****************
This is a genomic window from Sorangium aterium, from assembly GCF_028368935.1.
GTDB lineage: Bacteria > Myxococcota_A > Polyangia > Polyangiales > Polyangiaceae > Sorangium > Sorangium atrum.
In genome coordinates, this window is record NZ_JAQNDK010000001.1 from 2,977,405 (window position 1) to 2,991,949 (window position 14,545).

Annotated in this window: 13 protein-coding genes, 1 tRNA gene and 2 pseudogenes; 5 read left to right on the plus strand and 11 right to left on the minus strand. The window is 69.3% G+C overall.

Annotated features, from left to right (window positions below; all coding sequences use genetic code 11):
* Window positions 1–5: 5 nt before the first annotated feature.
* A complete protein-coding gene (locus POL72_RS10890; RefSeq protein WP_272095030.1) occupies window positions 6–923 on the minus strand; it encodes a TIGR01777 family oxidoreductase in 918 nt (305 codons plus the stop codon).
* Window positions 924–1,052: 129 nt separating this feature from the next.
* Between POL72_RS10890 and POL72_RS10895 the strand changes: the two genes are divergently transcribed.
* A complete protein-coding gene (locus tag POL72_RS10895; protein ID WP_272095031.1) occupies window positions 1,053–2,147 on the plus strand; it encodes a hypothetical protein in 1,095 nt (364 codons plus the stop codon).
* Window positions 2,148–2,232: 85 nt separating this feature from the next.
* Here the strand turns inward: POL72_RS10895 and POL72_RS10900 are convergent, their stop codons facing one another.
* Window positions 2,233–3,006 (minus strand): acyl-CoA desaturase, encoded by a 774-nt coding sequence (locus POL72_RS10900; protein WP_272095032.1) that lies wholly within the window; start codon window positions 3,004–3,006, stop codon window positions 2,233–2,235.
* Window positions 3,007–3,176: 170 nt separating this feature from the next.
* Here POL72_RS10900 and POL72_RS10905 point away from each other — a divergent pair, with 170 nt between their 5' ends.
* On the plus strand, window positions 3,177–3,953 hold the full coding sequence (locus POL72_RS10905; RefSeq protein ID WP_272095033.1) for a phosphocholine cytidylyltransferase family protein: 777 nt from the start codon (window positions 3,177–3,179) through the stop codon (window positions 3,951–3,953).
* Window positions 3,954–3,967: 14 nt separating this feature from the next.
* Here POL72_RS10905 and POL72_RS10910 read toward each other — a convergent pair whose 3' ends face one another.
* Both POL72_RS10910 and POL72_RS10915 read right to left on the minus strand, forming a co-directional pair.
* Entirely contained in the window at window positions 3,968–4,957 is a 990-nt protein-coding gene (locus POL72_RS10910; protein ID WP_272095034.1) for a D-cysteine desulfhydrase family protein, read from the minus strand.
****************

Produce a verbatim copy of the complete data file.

This is a genomic window from Sorangium aterium, from assembly GCF_028368935.1.
GTDB lineage: Bacteria > Myxococcota_A > Polyangia > Polyangiales > Polyangiaceae > Sorangium > Sorangium atrum.
In genome coordinates, this window is record NZ_JAQNDK010000001.1 from 2,977,405 (window position 1) to 2,991,949 (window position 14,545).

Annotated in this window: 13 protein-coding genes, 1 tRNA gene and 2 pseudogenes; 5 read left to right on the plus strand and 11 right to left on the minus strand. The window is 69.3% G+C overall.

Annotated features, from left to right (window positions below; all coding sequences use genetic code 11):
* Window positions 1–5: 5 nt before the first annotated feature.
* A complete protein-coding gene (locus POL72_RS10890; RefSeq protein WP_272095030.1) occupies window positions 6–923 on the minus strand; it encodes a TIGR01777 family oxidoreductase in 918 nt (305 codons plus the stop codon).
* Window positions 924–1,052: 129 nt separating this feature from the next.
* Between POL72_RS10890 and POL72_RS10895 the strand changes: the two genes are divergently transcribed.
* A complete protein-coding gene (locus tag POL72_RS10895; protein ID WP_272095031.1) occupies window positions 1,053–2,147 on the plus strand; it encodes a hypothetical protein in 1,095 nt (364 codons plus the stop codon).
* Window positions 2,148–2,232: 85 nt separating this feature from the next.
* Here the strand turns inward: POL72_RS10895 and POL72_RS10900 are convergent, their stop codons facing one another.
* Window positions 2,233–3,006 (minus strand): acyl-CoA desaturase, encoded by a 774-nt coding sequence (locus POL72_RS10900; protein WP_272095032.1) that lies wholly within the window; start codon window positions 3,004–3,006, stop codon window positions 2,233–2,235.
* Window positions 3,007–3,176: 170 nt separating this feature from the next.
* Here POL72_RS10900 and POL72_RS10905 point away from each other — a divergent pair, with 170 nt between their 5' ends.
* On the plus strand, window positions 3,177–3,953 hold the full coding sequence (locus POL72_RS10905; RefSeq protein ID WP_272095033.1) for a phosphocholine cytidylyltransferase family protein: 777 nt from the start codon (window positions 3,177–3,179) through the stop codon (window positions 3,951–3,953).
* Window positions 3,954–3,967: 14 nt separating this feature from the next.
* Here POL72_RS10905 and POL72_RS10910 read toward each other — a convergent pair whose 3' ends face one another.
* Both POL72_RS10910 and POL72_RS10915 read right to left on the minus strand, forming a co-directional pair.
* Entirely contained in the window at window positions 3,968–4,957 is a 990-nt protein-coding gene (locus POL72_RS10910; protein ID WP_272095034.1) for a D-cysteine desulfhydrase family protein, read from the minus strand.